Yoga Poses – Are they subject to Copyright Protection?

Yoga- can a pose be protected by copyright?

 Bikram Yoga College of India v. Evolution Yoga, LLC

This case dealt with Bikram yoga a style of yoga developed and popularized by Bikram Choudhury in the late 20th Century. Bikram yoga consists of a sequence of 26 different ‘asanas’ (poses) and two breathing exercises, conducted in a hot room through a series of instructions.

Mr. Choudhury has released two books, “Bikram’s Beginning Yoga Class” in 1979, and later, a ‘compilation of exercises’ which were registered with the US Copyright Office.

In the late 1990s, Mr. Choudhury introduced the “Bikram Yoga Teacher Training Course”, allowing for all would-be ‘yogis’ to learn his methods and to teach them at classes. In the early 2000s, Mark Frost and Zefea Samson participated in the course, and subsequently founded Evolution Yoga, where they taught, among other classes, “hot yoga”, which was similar to Bikram yoga. Mr. Choudhury promptly took the pair to court, alleging the infringement of his copyright protected works in the aforementioned book in their yoga classes.

The issue in question is whether the poses, and the sequence of them, could be protected under US copyright. This includes whether the asansas and breathing exercises would be classed as mere ideas, or the expression of specific ideas, falling within or outside of copyright protection. Similar cases have arisen in the past, such as Palmer v Braun (denying copyright protection for meditation exercises), the Court of Appeals saw that what Mr. Choudhury sought to protect was the idea of yoga exercises, and not a tangible, proper form of expression falling within its remit of protection.

Mr Choudhury argument that the ‘beauty’ and ‘grace’ within the sequence should allow for its protection, the Court dismissed this, as “…beauty is not a basis for copyright protection. The performance of many ideas, systems, or processes may be beautiful… But the beauty of the process does not permit one who describes it to gain, through copyright, the monopolistic power to exclude all others from practicing it”. Allowing for the protection of the sequence of poses and breathing exercises would monopolize the idea of it, preventing others from disseminating them or using them as they please.Â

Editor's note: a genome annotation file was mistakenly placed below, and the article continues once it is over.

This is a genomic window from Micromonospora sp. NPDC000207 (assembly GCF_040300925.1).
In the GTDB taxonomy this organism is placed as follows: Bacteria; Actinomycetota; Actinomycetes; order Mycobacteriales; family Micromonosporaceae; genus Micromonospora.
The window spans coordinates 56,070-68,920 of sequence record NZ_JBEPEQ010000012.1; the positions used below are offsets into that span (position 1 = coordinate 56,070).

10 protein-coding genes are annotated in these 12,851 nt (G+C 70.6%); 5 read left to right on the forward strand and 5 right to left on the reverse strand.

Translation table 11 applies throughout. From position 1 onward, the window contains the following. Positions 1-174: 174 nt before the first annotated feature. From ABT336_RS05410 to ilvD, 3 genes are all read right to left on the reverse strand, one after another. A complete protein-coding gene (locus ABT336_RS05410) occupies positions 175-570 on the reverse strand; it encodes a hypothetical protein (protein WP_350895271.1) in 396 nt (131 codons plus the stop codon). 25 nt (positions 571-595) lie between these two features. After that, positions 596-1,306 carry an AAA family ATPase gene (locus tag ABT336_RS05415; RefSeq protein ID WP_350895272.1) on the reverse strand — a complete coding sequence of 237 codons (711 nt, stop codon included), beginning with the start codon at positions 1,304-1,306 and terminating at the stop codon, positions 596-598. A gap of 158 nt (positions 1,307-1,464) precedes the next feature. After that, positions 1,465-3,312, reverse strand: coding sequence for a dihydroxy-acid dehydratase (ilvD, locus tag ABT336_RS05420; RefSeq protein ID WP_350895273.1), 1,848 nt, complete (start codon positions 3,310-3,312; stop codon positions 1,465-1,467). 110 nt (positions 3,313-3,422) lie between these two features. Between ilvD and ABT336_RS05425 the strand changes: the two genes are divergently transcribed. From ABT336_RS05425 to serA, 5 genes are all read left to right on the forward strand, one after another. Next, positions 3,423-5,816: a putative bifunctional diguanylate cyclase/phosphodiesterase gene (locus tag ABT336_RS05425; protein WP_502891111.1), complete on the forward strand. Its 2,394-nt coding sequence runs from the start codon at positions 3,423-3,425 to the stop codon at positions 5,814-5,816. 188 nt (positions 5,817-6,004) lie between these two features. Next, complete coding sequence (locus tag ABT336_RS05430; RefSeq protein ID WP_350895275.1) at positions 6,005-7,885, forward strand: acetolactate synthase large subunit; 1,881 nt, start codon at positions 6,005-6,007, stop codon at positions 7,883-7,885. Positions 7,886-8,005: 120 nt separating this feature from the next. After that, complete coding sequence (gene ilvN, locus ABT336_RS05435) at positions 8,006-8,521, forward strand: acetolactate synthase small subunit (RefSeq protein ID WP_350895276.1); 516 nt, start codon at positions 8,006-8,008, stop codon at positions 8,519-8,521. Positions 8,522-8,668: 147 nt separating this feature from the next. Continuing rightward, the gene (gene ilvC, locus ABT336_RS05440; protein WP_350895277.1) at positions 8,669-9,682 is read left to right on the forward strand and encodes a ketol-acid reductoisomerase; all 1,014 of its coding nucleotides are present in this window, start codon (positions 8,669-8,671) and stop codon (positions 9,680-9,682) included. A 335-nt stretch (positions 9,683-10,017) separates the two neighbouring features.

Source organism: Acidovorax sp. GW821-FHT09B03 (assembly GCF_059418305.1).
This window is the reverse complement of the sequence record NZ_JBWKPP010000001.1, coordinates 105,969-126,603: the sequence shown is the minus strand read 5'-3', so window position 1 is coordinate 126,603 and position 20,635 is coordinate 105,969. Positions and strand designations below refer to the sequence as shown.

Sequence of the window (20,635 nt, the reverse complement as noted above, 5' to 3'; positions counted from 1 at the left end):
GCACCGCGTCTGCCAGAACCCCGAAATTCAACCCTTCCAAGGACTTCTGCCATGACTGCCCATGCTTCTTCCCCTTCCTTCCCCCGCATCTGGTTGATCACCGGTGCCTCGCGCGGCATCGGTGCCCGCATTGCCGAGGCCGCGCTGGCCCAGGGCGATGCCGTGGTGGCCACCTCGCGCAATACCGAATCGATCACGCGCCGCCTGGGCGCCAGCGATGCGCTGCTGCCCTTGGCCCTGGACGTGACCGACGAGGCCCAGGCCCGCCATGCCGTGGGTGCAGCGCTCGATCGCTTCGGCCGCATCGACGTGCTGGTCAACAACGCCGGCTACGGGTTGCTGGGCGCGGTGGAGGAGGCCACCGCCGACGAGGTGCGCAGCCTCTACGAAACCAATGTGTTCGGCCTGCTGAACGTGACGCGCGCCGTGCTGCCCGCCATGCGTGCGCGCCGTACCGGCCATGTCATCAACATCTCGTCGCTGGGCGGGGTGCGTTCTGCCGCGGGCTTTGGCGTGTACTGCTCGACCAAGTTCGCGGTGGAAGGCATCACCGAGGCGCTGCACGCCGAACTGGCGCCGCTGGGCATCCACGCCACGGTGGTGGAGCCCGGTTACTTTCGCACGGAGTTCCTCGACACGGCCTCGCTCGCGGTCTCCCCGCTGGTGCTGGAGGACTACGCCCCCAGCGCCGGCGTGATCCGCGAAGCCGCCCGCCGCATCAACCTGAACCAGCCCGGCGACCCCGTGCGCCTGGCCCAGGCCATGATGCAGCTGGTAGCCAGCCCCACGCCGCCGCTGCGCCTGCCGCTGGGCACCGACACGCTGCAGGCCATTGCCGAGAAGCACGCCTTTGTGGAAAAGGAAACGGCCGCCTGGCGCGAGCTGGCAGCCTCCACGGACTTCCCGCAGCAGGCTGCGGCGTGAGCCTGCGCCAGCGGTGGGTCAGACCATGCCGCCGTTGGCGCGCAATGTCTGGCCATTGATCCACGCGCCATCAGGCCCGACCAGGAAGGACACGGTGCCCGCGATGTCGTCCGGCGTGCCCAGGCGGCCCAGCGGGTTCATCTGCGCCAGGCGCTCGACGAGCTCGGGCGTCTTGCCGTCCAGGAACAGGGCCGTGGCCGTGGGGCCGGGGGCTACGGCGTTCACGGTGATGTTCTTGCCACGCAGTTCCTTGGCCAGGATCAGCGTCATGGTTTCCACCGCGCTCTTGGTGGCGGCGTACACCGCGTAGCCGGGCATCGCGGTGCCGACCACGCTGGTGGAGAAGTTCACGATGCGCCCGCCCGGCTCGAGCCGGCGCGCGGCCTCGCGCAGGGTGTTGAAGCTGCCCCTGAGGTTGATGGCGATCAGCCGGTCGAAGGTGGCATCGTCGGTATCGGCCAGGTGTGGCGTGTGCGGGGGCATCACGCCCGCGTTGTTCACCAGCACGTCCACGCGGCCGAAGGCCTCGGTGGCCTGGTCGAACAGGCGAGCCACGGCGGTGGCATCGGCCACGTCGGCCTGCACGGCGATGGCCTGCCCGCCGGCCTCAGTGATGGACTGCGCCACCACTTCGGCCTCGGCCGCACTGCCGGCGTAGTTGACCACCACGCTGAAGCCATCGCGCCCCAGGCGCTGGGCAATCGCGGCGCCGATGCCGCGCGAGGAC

The second argument put forth was that the sequence was a protectable ‘compilation’ under 17 U.S.C. § 103(a) through the selection, coordination and arrangement of the particular poses in their respective sequence. This argument was rejected by the Court of Appeals.

Finally, the last argument was that the sequence is a protectable choreographic work under 17 U.S.C. § 102(a)(4). As above, the Court of Appeals rejected this, since the protection under section 102 still requires for the underlying work to be protectable something the Court firmly denied earlier in the judgment. The addition of the new sub-section to section 102 allowed for the inclusion of choreographic works, but it still will not extend to mere ideas. In the end the Court of Appeals rejected all of the arguments, not allowing for the protection of yoga poses through copyright.

Even though Mr. Choudhury lost his case, it shows how flexible copyright law can be, especially in the US, and the importance of choice of relevant IP protection.

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